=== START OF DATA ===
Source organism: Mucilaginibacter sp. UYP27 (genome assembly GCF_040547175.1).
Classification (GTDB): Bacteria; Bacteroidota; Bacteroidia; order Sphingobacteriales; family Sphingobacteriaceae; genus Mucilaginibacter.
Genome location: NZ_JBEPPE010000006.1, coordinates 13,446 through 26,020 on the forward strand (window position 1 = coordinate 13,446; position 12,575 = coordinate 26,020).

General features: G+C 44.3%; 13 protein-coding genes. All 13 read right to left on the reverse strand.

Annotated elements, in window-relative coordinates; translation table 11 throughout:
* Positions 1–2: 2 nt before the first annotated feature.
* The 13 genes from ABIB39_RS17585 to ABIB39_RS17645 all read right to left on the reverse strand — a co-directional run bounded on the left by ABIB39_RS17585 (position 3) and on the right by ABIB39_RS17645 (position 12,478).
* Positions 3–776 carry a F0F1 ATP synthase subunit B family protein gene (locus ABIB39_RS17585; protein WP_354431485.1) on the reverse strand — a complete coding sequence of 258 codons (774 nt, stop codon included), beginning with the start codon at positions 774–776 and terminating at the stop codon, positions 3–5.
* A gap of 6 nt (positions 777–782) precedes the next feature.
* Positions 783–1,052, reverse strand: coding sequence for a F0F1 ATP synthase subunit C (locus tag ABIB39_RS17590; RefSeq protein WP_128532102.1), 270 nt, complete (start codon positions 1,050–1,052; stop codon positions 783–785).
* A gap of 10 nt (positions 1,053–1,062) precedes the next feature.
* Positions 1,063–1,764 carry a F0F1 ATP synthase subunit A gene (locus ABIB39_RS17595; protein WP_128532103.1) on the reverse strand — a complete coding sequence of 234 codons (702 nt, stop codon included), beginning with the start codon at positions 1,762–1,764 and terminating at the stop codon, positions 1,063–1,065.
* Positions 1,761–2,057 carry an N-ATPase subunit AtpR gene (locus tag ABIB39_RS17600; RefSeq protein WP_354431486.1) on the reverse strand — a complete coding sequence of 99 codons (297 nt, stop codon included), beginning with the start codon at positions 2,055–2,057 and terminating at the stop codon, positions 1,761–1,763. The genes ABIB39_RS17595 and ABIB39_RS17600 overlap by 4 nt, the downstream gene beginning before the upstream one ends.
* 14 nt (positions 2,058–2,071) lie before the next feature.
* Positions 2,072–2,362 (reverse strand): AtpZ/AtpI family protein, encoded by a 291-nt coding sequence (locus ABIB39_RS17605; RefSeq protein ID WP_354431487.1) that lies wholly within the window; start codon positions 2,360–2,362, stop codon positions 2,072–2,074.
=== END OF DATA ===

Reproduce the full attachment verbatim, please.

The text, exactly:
Source organism: Mucilaginibacter sp. UYP27 (genome assembly GCF_040547175.1).
Classification (GTDB): Bacteria; Bacteroidota; Bacteroidia; order Sphingobacteriales; family Sphingobacteriaceae; genus Mucilaginibacter.
Genome location: NZ_JBEPPE010000006.1, coordinates 13,446 through 26,020 on the forward strand (window position 1 = coordinate 13,446; position 12,575 = coordinate 26,020).

General features: G+C 44.3%; 13 protein-coding genes. All 13 read right to left on the reverse strand.

Annotated elements, in window-relative coordinates; translation table 11 throughout:
* Positions 1–2: 2 nt before the first annotated feature.
* The 13 genes from ABIB39_RS17585 to ABIB39_RS17645 all read right to left on the reverse strand — a co-directional run bounded on the left by ABIB39_RS17585 (position 3) and on the right by ABIB39_RS17645 (position 12,478).
* Positions 3–776 carry a F0F1 ATP synthase subunit B family protein gene (locus ABIB39_RS17585; protein WP_354431485.1) on the reverse strand — a complete coding sequence of 258 codons (774 nt, stop codon included), beginning with the start codon at positions 774–776 and terminating at the stop codon, positions 3–5.
* A gap of 6 nt (positions 777–782) precedes the next feature.
* Positions 783–1,052, reverse strand: coding sequence for a F0F1 ATP synthase subunit C (locus tag ABIB39_RS17590; RefSeq protein WP_128532102.1), 270 nt, complete (start codon positions 1,050–1,052; stop codon positions 783–785).
* A gap of 10 nt (positions 1,053–1,062) precedes the next feature.
* Positions 1,063–1,764 carry a F0F1 ATP synthase subunit A gene (locus ABIB39_RS17595; protein WP_128532103.1) on the reverse strand — a complete coding sequence of 234 codons (702 nt, stop codon included), beginning with the start codon at positions 1,762–1,764 and terminating at the stop codon, positions 1,063–1,065.
* Positions 1,761–2,057 carry an N-ATPase subunit AtpR gene (locus tag ABIB39_RS17600; RefSeq protein WP_354431486.1) on the reverse strand — a complete coding sequence of 99 codons (297 nt, stop codon included), beginning with the start codon at positions 2,055–2,057 and terminating at the stop codon, positions 1,761–1,763. The genes ABIB39_RS17595 and ABIB39_RS17600 overlap by 4 nt, the downstream gene beginning before the upstream one ends.
* 14 nt (positions 2,058–2,071) lie before the next feature.
* Positions 2,072–2,362 (reverse strand): AtpZ/AtpI family protein, encoded by a 291-nt coding sequence (locus ABIB39_RS17605; RefSeq protein ID WP_354431487.1) that lies wholly within the window; start codon positions 2,360–2,362, stop codon positions 2,072–2,074.